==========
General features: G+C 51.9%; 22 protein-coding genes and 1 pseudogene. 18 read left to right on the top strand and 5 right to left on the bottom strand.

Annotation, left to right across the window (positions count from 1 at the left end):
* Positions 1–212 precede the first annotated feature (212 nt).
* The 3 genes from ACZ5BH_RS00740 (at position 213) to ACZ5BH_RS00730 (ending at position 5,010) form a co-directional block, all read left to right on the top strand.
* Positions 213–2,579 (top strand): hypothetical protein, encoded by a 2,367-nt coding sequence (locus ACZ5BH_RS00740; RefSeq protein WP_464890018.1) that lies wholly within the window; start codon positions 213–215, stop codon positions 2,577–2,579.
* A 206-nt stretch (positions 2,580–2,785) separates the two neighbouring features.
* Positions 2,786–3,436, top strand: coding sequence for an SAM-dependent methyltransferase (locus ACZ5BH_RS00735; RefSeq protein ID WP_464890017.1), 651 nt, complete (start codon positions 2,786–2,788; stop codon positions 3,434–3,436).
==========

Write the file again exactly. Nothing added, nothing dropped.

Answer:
General features: G+C 51.9%; 22 protein-coding genes and 1 pseudogene. 18 read left to right on the top strand and 5 right to left on the bottom strand.

Annotation, left to right across the window (positions count from 1 at the left end):
* Positions 1–212 precede the first annotated feature (212 nt).
* The 3 genes from ACZ5BH_RS00740 (at position 213) to ACZ5BH_RS00730 (ending at position 5,010) form a co-directional block, all read left to right on the top strand.
* Positions 213–2,579 (top strand): hypothetical protein, encoded by a 2,367-nt coding sequence (locus ACZ5BH_RS00740; RefSeq protein WP_464890018.1) that lies wholly within the window; start codon positions 213–215, stop codon positions 2,577–2,579.
* A 206-nt stretch (positions 2,580–2,785) separates the two neighbouring features.
* Positions 2,786–3,436, top strand: coding sequence for an SAM-dependent methyltransferase (locus ACZ5BH_RS00735; RefSeq protein ID WP_464890017.1), 651 nt, complete (start codon positions 2,786–2,788; stop codon positions 3,434–3,436).